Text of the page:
Without "seamless interoperability," health information technology's potential will go unmet, a report on the healthcare digital infrastructure from the Institute of Medicine found.
That was the conclusion of health IT experts during a series of “expert meetings” organized by the Institute of Medicine in the summer and fall of 2010 at the request of the federal Office of the National Coordinator for Health Information Technology. Those experts—among them, researchers, computer scientists, privacy experts, clinicians, healthcare administrators, HIT professionals and representatives of patient advocacy groups—agreed that a digital health infrastructure cannot be effective unless it is integrated seamlessly within the healthcare processes "from which it draws and is meant to support care delivery, research, quality improvement and population health monitoring."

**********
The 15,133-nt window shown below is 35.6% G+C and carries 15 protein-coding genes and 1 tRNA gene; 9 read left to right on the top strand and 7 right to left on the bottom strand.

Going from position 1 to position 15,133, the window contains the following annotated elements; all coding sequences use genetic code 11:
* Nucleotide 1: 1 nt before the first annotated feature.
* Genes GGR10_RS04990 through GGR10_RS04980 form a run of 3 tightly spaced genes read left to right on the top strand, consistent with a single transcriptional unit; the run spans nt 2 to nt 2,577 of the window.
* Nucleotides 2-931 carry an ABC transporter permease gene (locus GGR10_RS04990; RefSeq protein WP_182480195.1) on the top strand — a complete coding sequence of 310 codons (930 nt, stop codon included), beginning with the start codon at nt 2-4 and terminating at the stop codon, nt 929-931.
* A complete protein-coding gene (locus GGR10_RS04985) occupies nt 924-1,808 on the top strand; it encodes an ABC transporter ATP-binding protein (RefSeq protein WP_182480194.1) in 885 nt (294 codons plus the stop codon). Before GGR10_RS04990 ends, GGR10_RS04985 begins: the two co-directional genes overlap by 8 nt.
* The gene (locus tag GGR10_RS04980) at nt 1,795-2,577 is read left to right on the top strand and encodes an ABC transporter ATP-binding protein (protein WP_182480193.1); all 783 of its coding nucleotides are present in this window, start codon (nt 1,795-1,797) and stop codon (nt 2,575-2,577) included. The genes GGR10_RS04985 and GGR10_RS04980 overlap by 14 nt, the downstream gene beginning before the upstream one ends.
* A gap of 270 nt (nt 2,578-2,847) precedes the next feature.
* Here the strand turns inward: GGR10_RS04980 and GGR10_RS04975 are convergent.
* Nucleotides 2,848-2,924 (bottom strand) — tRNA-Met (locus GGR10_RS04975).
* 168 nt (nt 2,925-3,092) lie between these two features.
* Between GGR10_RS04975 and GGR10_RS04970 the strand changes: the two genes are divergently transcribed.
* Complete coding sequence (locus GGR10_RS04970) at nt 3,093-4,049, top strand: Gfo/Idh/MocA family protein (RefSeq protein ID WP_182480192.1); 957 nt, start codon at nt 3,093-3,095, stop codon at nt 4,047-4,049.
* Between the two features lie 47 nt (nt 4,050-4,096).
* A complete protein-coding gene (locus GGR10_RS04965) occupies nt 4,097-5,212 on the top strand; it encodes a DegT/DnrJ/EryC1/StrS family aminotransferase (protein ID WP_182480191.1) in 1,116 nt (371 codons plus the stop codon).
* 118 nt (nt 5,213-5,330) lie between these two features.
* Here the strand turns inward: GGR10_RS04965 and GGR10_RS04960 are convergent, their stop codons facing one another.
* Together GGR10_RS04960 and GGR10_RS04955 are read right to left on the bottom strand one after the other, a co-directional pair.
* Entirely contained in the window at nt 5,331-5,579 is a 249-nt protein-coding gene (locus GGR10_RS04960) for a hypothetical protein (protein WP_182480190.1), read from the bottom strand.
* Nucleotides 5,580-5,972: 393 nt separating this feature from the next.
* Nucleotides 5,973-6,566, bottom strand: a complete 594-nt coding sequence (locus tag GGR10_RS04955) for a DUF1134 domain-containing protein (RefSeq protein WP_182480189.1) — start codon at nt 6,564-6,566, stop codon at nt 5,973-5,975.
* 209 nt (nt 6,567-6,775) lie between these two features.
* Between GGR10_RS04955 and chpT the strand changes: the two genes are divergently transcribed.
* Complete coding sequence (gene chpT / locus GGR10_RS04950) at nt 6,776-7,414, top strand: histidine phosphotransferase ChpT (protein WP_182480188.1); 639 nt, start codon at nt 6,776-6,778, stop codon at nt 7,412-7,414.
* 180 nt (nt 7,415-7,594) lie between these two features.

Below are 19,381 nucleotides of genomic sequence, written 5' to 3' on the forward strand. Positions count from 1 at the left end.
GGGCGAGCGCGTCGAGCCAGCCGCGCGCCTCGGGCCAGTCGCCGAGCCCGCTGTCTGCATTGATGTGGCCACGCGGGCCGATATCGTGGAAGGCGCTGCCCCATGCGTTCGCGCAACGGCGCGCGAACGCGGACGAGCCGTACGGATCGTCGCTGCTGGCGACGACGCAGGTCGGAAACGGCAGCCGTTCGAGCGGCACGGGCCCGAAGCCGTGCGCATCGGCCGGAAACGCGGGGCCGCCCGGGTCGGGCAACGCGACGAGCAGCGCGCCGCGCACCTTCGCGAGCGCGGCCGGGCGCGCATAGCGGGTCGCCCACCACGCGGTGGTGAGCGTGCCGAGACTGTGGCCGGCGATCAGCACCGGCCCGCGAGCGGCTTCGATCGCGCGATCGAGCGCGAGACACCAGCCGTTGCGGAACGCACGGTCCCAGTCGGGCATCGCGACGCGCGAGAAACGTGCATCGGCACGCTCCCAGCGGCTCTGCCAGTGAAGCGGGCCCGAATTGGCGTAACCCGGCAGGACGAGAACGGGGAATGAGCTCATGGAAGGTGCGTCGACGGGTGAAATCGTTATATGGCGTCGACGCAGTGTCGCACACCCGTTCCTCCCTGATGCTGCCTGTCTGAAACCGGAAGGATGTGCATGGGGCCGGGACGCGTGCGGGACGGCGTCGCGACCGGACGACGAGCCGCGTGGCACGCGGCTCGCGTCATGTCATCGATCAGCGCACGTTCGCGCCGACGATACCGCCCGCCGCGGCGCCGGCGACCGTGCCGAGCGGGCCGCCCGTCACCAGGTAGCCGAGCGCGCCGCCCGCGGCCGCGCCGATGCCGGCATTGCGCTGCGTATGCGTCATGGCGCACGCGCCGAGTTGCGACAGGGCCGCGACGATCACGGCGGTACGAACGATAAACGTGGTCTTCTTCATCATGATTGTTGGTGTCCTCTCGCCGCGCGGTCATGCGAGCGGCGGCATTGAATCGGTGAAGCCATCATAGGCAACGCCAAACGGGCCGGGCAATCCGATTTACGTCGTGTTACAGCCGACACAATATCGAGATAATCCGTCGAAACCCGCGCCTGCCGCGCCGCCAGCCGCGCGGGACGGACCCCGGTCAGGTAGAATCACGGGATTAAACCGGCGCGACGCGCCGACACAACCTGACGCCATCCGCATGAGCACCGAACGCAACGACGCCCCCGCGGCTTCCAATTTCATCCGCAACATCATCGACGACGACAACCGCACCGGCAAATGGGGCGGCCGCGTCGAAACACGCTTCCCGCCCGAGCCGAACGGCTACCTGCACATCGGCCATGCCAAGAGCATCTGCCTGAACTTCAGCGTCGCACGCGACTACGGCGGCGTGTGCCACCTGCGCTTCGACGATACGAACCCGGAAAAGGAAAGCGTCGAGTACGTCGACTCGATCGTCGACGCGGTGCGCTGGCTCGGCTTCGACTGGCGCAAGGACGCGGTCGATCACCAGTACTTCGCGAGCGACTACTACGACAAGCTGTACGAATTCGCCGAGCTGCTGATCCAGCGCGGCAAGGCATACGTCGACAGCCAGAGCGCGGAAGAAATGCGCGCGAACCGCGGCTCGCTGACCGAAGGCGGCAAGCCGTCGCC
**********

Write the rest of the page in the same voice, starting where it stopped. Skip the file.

Other critical components for the success of health IT, as identified by meeting participants, include the ease of technology use for health system stakeholders, attention to systems' effects on work flow, and the delivery of useful decision support at point of care, according to the IOM's 320-page report
on the meetings.
Among the issues that the health IT system will have to address, according to participant Ian Foster of Argonne National Laboratory, Argonne, Ill., are obstacles to establishing a secure digital platform. Specifically, data-sharing "on an unprecedented scale" will necessitate system scalability; the ability to track data to its origin; and transparency in terms of data use policies and enforcement.